Handling negative behaviour
It can be one of the most challenging issues to tackle...
Negative behaviour is something we have all experienced. Some people can be naturally negative in how they respond and act, while others can become negative given the wrong circumstances.
The truth is - negativity can spread through a team, become a habit and affect productivity and profitability.
So as a manager and leader what can you do to spot the signs of negative behaviour, handle it effectively and ensure your team does not experience its consequences?
In this article we put the spotlight on negative behaviour and uncover some strategies you can use to tackle this challenging issue.
Defining ‘negative’ behaviour
What is negative behaviour? The better question is ‘what is positive behaviour’?
Positive behaviour is the working representation of your company’s values. Therefore, negative behaviour can be defined as actions that are contrary to these values.
So, what causes negative behaviour?
When tackling negative behaviour, it is vital that you work out the root cause. Typically, the cause is either nature or nurture.
Did the organisation foster the behaviour or is it created by the individual?
Everyone is capable of negative behaviour. Some people are naturally negative and will exude this behaviour. Other people will become negative given the wrong circumstances. Sometimes a person’s values and beliefs can be misaligned to your company’s values, resulting in behaviour perceived as contrary to the ‘norm’.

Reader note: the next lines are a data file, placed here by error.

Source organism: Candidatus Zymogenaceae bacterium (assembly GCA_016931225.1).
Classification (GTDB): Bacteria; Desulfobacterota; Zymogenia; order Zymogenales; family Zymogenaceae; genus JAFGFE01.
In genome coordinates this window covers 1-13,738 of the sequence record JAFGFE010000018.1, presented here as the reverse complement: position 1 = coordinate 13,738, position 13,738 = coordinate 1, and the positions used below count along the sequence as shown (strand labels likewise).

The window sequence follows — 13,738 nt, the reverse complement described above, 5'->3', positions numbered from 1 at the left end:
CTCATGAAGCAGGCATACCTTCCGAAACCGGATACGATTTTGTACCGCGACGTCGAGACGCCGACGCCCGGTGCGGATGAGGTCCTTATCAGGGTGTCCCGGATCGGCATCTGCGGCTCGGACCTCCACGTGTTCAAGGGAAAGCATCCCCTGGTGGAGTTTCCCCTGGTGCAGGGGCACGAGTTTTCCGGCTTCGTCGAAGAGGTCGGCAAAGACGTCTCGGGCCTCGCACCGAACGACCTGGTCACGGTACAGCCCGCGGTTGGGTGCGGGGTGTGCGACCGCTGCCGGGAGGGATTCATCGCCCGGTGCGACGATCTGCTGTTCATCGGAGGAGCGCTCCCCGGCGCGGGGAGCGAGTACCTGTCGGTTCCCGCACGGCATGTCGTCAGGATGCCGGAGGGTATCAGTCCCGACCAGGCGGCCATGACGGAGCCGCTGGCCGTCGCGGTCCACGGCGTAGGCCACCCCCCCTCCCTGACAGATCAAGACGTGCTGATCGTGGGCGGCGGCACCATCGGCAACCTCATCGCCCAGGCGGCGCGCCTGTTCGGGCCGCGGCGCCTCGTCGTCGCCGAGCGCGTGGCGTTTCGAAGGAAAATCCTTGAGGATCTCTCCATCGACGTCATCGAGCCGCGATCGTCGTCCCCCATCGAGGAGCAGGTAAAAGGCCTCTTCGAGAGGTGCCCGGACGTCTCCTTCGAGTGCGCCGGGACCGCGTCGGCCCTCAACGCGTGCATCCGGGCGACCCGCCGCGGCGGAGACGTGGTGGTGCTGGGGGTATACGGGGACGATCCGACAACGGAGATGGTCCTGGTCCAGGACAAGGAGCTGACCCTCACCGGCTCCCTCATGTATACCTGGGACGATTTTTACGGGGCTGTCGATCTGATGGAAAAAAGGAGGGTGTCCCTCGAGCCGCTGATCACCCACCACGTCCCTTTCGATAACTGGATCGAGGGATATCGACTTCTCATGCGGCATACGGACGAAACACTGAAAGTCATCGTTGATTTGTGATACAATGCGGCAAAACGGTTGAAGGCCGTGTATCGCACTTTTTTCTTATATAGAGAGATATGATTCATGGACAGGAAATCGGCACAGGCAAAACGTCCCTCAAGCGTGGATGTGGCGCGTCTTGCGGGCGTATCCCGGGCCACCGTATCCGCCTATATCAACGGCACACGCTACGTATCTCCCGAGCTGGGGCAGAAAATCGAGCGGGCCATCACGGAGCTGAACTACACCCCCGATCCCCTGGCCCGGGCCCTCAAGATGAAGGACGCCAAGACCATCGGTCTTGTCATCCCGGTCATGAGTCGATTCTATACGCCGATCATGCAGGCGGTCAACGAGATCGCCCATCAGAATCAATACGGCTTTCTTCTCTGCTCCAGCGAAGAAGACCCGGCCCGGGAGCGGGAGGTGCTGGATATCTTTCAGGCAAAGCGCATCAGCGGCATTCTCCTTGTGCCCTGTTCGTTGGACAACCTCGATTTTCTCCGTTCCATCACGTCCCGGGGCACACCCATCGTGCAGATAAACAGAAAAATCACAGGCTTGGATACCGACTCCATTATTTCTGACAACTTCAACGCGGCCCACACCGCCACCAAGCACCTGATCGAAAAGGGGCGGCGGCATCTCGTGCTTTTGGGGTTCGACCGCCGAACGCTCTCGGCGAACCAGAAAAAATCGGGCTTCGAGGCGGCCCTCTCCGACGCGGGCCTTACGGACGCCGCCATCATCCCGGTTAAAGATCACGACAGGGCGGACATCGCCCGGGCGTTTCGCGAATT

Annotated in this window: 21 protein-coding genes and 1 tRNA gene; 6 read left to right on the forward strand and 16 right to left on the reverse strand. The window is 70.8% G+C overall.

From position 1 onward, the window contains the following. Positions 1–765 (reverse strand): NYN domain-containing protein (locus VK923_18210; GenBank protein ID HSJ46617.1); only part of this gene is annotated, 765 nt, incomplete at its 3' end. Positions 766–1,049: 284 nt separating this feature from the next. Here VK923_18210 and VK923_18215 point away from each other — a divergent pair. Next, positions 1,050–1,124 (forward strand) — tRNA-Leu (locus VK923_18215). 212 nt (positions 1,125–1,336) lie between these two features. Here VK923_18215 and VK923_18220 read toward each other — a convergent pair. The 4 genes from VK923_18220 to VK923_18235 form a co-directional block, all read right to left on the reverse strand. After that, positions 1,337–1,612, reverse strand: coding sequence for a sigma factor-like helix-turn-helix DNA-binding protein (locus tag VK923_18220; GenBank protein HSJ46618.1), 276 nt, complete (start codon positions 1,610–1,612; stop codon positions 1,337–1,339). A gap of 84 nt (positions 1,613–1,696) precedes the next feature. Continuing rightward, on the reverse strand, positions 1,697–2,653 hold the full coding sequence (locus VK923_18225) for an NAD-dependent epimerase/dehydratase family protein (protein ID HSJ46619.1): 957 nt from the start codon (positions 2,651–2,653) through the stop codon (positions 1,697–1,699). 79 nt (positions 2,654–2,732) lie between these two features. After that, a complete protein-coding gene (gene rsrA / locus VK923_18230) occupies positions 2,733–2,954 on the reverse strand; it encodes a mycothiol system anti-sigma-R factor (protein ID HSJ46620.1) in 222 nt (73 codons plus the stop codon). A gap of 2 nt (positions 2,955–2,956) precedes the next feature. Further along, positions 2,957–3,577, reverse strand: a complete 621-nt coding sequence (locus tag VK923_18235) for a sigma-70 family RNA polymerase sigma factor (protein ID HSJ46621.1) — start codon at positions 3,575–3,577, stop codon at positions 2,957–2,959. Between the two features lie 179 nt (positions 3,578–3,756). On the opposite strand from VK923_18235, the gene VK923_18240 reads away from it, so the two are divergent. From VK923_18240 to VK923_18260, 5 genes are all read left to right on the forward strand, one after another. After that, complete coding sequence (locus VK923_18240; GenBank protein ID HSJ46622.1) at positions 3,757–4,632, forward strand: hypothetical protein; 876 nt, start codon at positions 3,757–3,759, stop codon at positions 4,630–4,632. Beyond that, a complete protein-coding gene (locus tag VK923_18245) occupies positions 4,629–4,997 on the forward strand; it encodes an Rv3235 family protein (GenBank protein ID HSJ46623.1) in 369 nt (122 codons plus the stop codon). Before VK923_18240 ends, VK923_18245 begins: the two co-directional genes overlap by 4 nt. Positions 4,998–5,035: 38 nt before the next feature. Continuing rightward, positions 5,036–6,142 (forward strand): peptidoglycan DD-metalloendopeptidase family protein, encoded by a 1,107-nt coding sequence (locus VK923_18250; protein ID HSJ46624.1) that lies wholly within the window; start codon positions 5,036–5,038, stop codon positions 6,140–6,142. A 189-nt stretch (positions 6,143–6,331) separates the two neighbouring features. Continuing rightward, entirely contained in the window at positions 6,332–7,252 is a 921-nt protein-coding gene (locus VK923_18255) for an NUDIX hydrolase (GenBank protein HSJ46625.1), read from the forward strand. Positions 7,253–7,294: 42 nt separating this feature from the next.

Has the organisation fostered a hostile working environment? If the signs of negative behaviour are not spotted, and the behaviour is not tackled, it can quickly impact others – becoming the accepted way of behaving. Once negative behaviour takes hold within a team it is very difficult to eradicate.
Spotting the signs
When clearly presented it’s very easy to recognise the signs of negative behaviour. However, when confronted in a day-to-day situation it’s much harder. Look for patterns of behaviour over time, rather than focusing on a single incident. Some common signs of negative behaviours include:
Change in behaviour. Change in communication style and pattern. Change in performance (taking shortcuts, missing deadlines). Absenteeism. Conflict. Shorter fuse. Irritable. Outbursts.
Why you should address negative behaviour quickly
Negative behaviour is not likely to correct itself without intervention – if you don’t intervene, you have told the person symbolically that it is accepted, and they can get away with it.
By not dealing with it, you send the message that:
The value of addressing negative behaviour can be seen in four key areas:
Effect on culture: Negative behaviour in the workplace fosters a hostile working environment. Effect on team: Negative behaviours lower performance, productivity and morale. Effect on business: Negative behaviour can also create limits on business and personnel growth opportunities. Legal issues: Ongoing negative behaviour can increase risks around company liability, and accusations of harassment, bullying, discrimination or marginalisation.